There are a lot of cabinet hardware jigs out there. I’ve used quite a few. Most of them work fine for standard 3″ (maybe up to 4 or 5″) pulls for door handles. And they leave a lot to be desired when drilling holes on wide surfaces, like drawer fronts. What if you have longer door pulls, like I did on my linen cabinet? And what if you don’t want to have to measure the center of every single drawer front to correctly place that old hardware jig? I found the True Position Cabinet Hardware Jig a couple years ago. Since then, I haven’t found a cabinet hardware scenario that it couldn’t handle. (affiliate link)
True Position Cabinet Hardware Jig
This jig is pricey at $189 for the core unit. But it is built to last, right here in the USA.
The rulers have both standard and metric readings.
Made of durable lightweight aluminum “with case hardened steel bushings”. (The bushings are the holes that guide the drill bits. So they outer shell is reinforced with hardened steel. To keep the bushings in ship shape through years of use. That’s the goal anyway.)
The core unit includes: T-Square with center bushing, two sliding drill guides, one sliding end stop, the sliding top stop, and a 5mm drill bit. (All in a cardboard case w/ handle.)
Shelf Pin Drilling Jig
With the core unit, you can center the jig on any drawer front up to 16″ in width.
You can purchase extensions that extend the width to 30″. In addition to giving you more cabinet hardware drilling possibilities, the extensions turn the cabinet hardware jig into a shelf pin drilling jig.
I mostly use it for cabinet hardware even with the extensions. (Probably because I forget I have it as a shelf pin drilling option.)
How to use it
There are multiple ways to use the jig, with and without the extensions.
1. Measure and mark the center (width) on every drawer front.
Lock the sliding drill guides in place so once you find your mark (in the center bushing), you’re ready to drill. This works great when you’re using the same hardware for multiple drawer fronts that are different sizes.
2. Use one sliding drill guide with the end stop and one extension arm.
Position the drill guide and the extension arm so one of the holes line up where you want it. I tape off the other holes near by — so I don’t accidentally drill the wrong one. This is useful for really wide drawer fronts where you’re installing knobs near the outside like I did with my craft room Map Drawers.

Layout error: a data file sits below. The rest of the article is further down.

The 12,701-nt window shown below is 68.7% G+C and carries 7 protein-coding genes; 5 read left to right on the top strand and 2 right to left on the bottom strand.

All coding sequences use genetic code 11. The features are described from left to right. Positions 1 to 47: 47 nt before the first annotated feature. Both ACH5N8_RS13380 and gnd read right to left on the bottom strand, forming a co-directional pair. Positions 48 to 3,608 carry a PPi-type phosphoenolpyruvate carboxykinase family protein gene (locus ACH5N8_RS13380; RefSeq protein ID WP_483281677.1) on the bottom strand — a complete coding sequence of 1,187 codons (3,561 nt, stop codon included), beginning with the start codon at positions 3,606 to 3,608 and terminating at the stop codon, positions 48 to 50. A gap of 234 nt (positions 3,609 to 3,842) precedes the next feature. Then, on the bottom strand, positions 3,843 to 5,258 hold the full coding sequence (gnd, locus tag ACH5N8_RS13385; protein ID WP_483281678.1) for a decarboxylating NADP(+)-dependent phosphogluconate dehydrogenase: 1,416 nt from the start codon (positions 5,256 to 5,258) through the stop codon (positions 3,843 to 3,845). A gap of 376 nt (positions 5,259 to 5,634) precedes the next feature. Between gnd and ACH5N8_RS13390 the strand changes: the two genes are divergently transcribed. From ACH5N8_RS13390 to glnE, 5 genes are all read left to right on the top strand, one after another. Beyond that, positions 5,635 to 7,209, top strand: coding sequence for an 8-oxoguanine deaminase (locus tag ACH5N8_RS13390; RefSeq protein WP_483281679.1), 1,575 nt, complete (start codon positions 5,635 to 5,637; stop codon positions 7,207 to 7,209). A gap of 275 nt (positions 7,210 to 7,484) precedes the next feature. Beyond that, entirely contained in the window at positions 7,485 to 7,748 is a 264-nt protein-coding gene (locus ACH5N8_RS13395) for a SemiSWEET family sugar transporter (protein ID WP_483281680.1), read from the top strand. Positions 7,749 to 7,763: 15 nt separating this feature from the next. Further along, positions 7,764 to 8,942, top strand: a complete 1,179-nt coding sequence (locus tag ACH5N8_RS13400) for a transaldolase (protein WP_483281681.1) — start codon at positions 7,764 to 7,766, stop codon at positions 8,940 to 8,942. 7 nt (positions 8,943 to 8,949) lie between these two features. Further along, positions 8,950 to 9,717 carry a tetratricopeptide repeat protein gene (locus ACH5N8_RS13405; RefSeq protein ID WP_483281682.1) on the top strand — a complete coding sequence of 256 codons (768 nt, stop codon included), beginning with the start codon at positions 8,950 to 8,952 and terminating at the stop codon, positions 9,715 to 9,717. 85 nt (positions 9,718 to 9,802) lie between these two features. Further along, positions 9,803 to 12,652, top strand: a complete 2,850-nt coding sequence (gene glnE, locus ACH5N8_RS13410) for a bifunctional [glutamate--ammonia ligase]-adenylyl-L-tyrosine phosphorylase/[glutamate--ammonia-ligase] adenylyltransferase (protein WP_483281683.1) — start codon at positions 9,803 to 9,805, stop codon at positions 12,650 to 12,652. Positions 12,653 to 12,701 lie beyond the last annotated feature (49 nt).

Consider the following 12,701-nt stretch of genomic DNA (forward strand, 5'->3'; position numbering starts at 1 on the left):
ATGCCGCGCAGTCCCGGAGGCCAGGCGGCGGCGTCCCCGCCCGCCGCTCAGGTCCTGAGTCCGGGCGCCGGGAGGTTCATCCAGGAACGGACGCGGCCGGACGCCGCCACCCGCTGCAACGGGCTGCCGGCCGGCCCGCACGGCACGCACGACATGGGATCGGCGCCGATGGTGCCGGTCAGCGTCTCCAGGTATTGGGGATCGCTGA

I used basically this same method for my linen cabinet door hardware. I used the center bushing and one hole in an extension arm.
3. Another option for the same “wide drawer front” situation is to use one drill guide with the end stop. Drill the hole on one side of the drawer front. Then flip the jig over and use on the opposite side.
4. This method uses both extensions and a special stop that I whipped up in my workshop. I like this method over option two where the T-square is positioned near one side of a wide drawer front. Because this allows the T-square to be more centered on the drawer front, it feels more stable.
With my special stop, I can set up the jig and quickly drill multiple drawer fronts without having to measure each drawer front to find center. I used a T-track bolt and knob to secure my scrap wood L “stop” to the jig. (affiliate link)
The shop made stop can be positioned anywhere on the extension arms, making this method the most effective and stable. Boom!
You’re welcome for coming up with that brilliant idea, True Position. I expect royalties on all sales after you manufacture and start selling your version of my “extension arm stop”. 😀
Without the stop, if you use both extensions, you still have to measure to find center on all drawer fronts. That is wasted time, in my opinion. NOT wasting time or dealing with “fiddle factor” is the whole purpose of a very expensive jig like this. The simple addition of the “extension arm stop” takes care of that problem.
Even though I had to devise my own attachment to make this jig reach it’s full potential, it’s still a worthy jig for cabinet installers. Is it worth the grand total of $299 for the jig and extension kit? (affiliate link)
Only you can say. The answer probably depends on how often you need to drill multiple, uniform, perfectly placed and spaced holes for cabinet hardware as quickly as possible.
For me, the answer is yes…which is why I purchased all the shiz…
And I use it all the time.